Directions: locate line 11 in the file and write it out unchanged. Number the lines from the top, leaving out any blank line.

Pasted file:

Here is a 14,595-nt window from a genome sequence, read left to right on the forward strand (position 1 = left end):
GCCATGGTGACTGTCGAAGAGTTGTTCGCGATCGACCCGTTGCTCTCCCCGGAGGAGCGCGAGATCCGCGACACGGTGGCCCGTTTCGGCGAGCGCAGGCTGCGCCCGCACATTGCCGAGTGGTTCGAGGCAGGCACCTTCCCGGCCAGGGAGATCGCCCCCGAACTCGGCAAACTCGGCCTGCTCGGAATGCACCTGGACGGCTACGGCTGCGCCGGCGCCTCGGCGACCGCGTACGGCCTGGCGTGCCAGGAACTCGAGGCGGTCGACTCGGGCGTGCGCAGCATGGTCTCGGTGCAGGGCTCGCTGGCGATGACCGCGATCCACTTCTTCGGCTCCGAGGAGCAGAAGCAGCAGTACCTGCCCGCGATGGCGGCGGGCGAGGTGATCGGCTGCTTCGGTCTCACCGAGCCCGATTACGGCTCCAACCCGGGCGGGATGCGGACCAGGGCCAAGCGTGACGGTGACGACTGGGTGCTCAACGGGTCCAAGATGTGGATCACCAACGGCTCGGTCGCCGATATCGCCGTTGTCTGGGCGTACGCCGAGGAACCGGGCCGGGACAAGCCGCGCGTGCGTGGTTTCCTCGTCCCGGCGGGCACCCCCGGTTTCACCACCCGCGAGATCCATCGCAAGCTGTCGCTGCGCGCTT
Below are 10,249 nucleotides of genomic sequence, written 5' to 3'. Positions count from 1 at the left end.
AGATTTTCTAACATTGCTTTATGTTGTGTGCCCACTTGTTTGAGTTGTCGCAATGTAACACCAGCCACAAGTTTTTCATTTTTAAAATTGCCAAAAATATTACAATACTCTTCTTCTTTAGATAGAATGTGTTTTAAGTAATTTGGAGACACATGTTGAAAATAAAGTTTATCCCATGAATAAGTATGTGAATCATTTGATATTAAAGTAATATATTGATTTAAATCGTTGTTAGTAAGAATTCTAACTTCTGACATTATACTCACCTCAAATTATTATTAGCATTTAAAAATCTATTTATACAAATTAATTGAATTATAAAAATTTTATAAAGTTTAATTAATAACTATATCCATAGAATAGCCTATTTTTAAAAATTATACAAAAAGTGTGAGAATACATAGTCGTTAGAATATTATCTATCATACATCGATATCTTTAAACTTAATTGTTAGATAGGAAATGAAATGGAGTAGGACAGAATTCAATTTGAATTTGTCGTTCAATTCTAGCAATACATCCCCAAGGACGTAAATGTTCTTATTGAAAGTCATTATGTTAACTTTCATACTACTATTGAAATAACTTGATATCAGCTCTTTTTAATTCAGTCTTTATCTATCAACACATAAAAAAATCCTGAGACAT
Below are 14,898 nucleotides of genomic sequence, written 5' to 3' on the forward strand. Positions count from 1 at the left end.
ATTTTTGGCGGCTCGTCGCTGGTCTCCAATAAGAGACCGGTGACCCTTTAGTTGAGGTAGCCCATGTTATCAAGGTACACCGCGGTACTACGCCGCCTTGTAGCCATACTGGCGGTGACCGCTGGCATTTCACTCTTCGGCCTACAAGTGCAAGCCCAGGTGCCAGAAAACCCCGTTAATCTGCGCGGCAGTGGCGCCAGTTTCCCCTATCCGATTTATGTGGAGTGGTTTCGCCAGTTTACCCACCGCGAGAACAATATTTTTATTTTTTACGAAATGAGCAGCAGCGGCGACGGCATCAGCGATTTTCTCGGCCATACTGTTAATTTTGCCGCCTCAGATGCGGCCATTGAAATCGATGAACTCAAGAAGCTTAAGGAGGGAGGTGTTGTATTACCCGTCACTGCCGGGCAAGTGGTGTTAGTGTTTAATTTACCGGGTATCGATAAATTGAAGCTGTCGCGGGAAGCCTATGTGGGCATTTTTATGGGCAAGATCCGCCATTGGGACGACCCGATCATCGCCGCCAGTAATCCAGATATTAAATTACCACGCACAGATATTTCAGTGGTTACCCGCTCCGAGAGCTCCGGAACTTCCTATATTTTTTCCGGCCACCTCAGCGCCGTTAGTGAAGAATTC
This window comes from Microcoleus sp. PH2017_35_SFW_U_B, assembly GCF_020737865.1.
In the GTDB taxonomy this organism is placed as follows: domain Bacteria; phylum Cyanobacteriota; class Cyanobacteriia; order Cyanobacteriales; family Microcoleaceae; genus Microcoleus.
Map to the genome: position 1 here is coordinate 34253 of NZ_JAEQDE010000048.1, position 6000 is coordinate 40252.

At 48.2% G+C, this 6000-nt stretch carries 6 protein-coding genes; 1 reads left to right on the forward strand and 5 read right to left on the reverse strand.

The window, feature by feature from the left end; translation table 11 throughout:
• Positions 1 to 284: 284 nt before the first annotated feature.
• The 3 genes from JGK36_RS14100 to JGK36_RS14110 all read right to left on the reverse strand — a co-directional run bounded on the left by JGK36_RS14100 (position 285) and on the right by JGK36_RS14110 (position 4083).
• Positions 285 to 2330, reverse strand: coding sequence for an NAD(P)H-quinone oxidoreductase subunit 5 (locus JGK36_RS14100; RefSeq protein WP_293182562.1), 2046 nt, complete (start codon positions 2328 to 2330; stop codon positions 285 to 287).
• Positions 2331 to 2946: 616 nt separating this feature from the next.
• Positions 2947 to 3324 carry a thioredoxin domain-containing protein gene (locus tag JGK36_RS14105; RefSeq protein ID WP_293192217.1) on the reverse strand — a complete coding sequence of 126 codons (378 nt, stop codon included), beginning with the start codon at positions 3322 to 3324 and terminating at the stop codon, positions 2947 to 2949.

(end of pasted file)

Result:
The window, feature by feature from the left end; translation table 11 throughout: